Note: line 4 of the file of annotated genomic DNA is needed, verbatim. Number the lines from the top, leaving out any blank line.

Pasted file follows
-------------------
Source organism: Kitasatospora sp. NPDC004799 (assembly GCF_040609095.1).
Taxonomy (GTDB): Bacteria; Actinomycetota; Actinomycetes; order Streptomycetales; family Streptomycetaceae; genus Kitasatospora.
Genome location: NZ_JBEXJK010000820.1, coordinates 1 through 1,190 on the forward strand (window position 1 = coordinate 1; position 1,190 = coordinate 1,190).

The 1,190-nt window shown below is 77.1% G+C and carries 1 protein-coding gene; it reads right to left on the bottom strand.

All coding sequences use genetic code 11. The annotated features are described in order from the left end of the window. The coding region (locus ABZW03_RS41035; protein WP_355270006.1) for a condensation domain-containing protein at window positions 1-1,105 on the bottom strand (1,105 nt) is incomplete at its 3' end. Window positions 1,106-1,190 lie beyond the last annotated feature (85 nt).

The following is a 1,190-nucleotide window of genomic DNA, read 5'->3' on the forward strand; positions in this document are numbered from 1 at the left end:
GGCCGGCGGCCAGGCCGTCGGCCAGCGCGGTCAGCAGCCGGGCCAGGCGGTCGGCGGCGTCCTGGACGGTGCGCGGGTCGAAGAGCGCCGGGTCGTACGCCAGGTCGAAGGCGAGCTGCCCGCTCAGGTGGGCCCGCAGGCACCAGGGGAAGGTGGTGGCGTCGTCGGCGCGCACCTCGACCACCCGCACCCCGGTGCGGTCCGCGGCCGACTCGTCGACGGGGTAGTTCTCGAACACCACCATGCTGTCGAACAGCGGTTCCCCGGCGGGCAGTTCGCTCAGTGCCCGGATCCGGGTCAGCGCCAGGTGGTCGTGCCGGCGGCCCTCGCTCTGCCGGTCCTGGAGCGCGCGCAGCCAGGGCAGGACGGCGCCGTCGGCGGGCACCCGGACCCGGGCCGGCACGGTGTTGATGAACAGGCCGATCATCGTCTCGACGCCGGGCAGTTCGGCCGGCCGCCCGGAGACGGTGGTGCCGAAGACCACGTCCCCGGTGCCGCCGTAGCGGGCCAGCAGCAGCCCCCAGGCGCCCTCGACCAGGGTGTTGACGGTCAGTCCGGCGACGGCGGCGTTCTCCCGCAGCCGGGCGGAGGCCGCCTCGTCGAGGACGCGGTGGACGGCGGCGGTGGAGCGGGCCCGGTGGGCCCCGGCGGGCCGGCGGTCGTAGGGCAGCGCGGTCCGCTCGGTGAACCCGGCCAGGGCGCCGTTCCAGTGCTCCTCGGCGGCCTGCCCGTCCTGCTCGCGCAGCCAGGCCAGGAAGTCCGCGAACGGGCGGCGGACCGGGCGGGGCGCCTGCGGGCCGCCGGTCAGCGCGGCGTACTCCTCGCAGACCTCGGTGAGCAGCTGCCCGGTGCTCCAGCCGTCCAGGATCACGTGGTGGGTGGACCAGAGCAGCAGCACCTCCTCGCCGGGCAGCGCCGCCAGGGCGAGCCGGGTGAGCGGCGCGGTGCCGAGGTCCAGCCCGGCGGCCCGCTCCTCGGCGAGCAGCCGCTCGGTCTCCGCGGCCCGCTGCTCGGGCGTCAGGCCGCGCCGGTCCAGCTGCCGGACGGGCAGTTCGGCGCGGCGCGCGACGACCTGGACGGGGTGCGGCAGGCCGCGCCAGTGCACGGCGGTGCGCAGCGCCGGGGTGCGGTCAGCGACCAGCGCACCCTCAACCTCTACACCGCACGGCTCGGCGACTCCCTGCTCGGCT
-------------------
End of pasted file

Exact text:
The 1,190-nt window shown below is 77.1% G+C and carries 1 protein-coding gene; it reads right to left on the bottom strand.